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KENT Warren native leads Compaq into hazy future

By Cynthia Vinarsky

Tuesday, October 9, 2001

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The Compaq executive said the downturn in the industry is 'just a business model shakeout.'
KENT -- When Michael Capellas wants to get away from the high-stress world of the computer business, the president and chief executive of the multibillion-dollar Compaq Computer Corp. comes home to Warren.
Refreshed after a weekend spent attending a family wedding in Youngstown, Capellas discussed the highs and lows of the technology industry Monday with students, faculty and business leaders at Kent State University, his alma mater.
"I've moved 19 times in my life; I've lived literally all over the world," he said, listing Paris, London and Singapore among his former homes. "But year in and year out, home is always a very special place, and I always come back."
Capellas, who jokingly calls himself "one of the true geeks," acknowledged that the tech industry is mired in a major slump, which has negatively affected Compaq's bottom line as well.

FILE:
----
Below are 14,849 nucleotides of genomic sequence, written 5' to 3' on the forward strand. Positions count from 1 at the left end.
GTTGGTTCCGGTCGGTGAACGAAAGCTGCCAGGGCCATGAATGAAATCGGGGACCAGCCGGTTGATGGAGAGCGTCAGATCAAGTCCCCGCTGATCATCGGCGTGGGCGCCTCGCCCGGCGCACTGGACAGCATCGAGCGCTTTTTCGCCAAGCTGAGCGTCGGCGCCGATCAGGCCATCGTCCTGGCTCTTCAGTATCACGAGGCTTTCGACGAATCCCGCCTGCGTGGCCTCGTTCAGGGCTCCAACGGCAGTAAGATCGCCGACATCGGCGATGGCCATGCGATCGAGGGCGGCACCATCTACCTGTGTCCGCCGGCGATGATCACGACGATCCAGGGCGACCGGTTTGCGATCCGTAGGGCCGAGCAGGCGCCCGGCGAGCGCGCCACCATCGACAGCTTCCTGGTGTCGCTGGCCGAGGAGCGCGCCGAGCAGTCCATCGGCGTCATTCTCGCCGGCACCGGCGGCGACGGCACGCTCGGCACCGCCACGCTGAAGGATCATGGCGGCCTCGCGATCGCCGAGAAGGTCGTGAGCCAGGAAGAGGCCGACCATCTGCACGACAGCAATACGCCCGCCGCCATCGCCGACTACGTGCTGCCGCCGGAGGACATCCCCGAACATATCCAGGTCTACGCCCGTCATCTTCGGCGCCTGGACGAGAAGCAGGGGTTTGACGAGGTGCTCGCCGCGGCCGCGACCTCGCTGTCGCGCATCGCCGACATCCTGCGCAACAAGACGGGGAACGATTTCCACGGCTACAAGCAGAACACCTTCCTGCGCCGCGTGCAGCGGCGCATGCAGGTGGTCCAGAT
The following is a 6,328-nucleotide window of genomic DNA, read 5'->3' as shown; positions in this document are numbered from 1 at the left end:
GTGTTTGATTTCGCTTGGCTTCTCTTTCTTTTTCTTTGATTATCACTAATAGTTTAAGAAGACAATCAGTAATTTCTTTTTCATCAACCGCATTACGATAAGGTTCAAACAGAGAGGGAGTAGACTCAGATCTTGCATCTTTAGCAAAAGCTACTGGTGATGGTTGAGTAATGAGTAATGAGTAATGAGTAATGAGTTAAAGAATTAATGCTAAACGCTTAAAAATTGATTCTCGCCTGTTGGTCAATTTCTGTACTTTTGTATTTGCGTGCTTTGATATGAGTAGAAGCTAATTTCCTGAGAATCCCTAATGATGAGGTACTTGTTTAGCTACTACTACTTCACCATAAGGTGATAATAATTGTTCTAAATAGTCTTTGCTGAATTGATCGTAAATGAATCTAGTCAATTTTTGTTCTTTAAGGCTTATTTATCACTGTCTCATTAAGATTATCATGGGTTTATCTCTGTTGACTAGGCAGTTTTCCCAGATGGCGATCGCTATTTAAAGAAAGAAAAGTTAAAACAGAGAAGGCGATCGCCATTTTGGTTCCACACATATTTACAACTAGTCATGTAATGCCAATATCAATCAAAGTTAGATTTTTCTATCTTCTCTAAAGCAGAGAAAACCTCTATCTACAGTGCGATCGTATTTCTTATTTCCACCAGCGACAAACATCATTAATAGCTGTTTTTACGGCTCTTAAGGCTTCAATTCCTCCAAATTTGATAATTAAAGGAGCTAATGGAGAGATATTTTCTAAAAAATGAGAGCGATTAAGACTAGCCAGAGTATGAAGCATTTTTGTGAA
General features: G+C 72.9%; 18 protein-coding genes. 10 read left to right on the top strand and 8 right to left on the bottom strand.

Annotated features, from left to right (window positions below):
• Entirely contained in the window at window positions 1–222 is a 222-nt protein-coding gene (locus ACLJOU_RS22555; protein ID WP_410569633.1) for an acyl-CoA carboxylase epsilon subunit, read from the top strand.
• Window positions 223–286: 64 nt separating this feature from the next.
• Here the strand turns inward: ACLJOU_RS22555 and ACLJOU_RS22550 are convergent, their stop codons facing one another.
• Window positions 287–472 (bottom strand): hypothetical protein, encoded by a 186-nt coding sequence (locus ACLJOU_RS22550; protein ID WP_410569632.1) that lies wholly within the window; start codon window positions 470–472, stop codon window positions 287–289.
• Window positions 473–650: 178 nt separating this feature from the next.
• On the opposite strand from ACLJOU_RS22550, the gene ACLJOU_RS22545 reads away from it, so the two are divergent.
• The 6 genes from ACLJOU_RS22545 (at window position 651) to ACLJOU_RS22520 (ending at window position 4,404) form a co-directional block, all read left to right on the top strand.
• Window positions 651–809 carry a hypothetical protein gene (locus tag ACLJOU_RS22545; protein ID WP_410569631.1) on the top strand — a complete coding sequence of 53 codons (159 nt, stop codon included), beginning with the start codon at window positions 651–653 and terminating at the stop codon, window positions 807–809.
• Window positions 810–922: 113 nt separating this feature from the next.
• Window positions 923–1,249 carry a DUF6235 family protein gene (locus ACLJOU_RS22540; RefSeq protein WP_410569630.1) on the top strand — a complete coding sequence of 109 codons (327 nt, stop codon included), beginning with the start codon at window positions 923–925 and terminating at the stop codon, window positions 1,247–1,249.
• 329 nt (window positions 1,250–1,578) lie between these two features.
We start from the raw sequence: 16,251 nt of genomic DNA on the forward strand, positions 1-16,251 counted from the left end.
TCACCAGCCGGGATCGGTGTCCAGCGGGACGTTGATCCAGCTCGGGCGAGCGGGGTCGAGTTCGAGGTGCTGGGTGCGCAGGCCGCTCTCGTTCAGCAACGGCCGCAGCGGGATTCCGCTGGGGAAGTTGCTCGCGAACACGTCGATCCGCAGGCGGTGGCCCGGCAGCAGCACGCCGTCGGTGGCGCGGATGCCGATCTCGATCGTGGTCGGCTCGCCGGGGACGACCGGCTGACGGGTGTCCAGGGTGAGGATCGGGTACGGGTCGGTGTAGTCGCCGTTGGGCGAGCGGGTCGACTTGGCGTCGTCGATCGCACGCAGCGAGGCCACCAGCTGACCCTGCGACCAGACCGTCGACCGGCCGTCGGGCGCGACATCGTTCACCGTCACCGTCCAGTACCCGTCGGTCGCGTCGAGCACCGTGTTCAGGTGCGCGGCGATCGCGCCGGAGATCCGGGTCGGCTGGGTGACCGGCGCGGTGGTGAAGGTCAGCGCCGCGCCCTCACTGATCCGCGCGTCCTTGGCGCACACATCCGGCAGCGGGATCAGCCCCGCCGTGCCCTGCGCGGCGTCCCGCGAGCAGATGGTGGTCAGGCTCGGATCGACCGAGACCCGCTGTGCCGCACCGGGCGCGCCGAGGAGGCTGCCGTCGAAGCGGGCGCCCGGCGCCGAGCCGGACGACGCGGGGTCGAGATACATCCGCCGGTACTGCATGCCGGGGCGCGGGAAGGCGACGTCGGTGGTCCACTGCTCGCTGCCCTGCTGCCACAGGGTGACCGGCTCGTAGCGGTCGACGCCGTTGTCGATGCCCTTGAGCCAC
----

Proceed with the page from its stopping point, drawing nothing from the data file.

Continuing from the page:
Merger: Hit hard by sluggish computer sales, the company announced plans last month to merge with Hewlett-Packard Co., creating an $87 billion technology powerhouse.
Plans call for the merged corporation to be based in Palo Alto, Calif. and to take the Hewlett-Packard name, with Compaq continuing only as a product name. Capellas will be president, and Carly Fiorina, chairman and CEO of Hewlett-Packard, will continue to hold those titles.
Capellas talked positively about the merger plan, saying the companies have similar goals and values and should mesh well. He said the downturn in the industry is "just a business model shakeout."
"The future of computation could never be brighter," he said.
In wake of the attacks: Overall, however, Capellas is concerned about the damage the Sept. 11 terrorist attacks have done to the already-struggling economies of the U.S. and many foreign countries.
"While I'm very bullish on the future, I do believe we'll have a recession," he said, adding that he's especially concerned about the Japanese and European economies in the wake of the attacks. Global economies are crucial for Compaq, which has operations in 200 countries and gets 55 percent of its revenue from outside the U.S.
Capellas said two trends related to the terrorism -- a rise in nationalism and a new resistance to globalization -- will likely have a damaging, long-term effect on all the world's economies.
"I'm shocked at the number of people who won't travel at all now," he said, predicting that nationalism and fear of travel will put globalization three to five years behind.